Since testing it from different locations will yield different routes ( except for the last few hops), concentrate on the last 3-5 hops, those are usually associated with the hosting provider or at least the network supplier of the hosting provider.

    The problem with asking hosting support is they are looking at the servers, not the network connections leading into the servers. A lot of times they can have corrupt router tables and or bad routes in their infrastructure and not ven know it until they get enough complaints. Many times their knowledge of their network is if the light on their router is on... In which case their network provider is having issues and may be trying to resolve them without even telling their end users.

  7. #6
    Senior Member Webzarus's Avatar
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    If you notice a slowdown while doing tracert, do screen captures and forward them to your hosting provider ... Since they are sitting on their network... Many of the hosting support people you talk with wont have a clue what to tell you, but they should know who to forward them to to get it fixed.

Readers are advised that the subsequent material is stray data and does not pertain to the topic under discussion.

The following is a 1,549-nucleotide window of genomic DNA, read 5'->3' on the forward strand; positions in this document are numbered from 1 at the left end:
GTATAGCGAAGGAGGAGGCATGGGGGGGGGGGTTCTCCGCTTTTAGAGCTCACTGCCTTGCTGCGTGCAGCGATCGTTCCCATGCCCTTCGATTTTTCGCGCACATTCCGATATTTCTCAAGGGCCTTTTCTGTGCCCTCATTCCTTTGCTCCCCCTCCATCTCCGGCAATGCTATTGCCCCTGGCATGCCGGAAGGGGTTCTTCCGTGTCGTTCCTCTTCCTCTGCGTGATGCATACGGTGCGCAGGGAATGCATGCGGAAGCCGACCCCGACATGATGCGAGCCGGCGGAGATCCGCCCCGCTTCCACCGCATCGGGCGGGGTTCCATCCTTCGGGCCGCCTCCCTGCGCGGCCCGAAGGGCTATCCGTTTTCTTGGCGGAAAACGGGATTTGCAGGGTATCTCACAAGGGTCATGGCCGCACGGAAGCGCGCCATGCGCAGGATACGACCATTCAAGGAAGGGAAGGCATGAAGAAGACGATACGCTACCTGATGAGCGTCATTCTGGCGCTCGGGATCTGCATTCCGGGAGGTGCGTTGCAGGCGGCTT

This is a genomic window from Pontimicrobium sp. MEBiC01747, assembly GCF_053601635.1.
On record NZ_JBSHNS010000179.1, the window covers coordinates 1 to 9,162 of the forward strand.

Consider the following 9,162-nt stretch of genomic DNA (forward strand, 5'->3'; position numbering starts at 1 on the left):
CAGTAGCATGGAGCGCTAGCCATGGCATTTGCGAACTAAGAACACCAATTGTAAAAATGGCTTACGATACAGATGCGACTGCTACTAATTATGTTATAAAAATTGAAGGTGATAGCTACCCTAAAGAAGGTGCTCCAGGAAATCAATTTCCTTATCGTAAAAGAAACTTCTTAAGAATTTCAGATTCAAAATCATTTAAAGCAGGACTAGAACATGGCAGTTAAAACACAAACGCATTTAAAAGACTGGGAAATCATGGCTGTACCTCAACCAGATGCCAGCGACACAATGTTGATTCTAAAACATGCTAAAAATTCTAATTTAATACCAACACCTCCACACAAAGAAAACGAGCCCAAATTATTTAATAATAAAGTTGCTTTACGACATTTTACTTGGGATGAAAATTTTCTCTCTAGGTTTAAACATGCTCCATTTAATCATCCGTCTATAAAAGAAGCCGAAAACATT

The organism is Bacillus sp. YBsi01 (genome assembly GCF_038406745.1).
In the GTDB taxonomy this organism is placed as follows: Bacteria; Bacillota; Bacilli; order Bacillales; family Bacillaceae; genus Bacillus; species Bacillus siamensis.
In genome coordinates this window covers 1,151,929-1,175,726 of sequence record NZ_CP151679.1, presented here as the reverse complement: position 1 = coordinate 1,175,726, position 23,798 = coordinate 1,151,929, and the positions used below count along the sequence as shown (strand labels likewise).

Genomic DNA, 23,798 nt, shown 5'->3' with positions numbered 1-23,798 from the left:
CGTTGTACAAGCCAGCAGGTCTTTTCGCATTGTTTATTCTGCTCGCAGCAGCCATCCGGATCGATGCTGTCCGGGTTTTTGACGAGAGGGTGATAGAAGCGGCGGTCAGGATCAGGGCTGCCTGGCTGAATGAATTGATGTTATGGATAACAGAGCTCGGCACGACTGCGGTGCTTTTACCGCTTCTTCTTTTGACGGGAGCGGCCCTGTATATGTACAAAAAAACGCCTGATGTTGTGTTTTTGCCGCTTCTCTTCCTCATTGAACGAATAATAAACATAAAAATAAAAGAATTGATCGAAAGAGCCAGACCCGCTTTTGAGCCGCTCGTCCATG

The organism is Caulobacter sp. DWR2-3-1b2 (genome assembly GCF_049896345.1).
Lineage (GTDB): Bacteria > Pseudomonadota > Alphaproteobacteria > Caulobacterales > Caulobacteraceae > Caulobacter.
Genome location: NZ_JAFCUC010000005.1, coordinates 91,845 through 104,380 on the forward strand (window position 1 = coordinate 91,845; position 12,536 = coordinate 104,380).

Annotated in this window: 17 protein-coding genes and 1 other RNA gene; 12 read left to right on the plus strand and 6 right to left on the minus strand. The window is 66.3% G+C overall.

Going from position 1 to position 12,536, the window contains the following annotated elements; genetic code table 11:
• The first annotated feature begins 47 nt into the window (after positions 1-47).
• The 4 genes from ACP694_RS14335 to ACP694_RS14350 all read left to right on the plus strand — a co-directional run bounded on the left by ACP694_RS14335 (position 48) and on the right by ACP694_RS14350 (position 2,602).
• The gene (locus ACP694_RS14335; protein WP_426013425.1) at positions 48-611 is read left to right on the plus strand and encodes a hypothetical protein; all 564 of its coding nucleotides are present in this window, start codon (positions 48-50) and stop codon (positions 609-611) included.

8. #7
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    great, thank you so much for a well thought out and easy to understand response @webzarus!

    I found a good traceroute source and there's about 13 hops and only the last 3 come up longer than the rest, but only at 5-12ms so all seems good. But right now the website is running very fast, will it matter to retry when it's slow?

    I keep going back to the website all day long and now I can't seem to land a time when it's slow to test things! lol I guess it's good that it's fast, but I'd rather figure this out.

    Thanks for the help so far, all comments are helpful!

  9. #8
    Unpaid WDF Intern TheGAME1264's Avatar
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    Yes, you'll definitely want to retry that when it's slow. The tracert is a good suggestion, and it's one you can apply to checking from remote locations. Take a laptop to a Starbucks or a library, try it there. Maybe go to a friend's house. A hotel lobby with open wi-fi. Ideally, you'll be able to get access to these machines remotely (Remote Desktop Connection or TeamViewer can come in really handy here).

    If getting access to a remote location is a problem, then the next time your site's running slowly post the URL for it here. Normally we don't allow link drops, but this clearly isn't one since I asked you to do it and since you're obviously not plugging the site.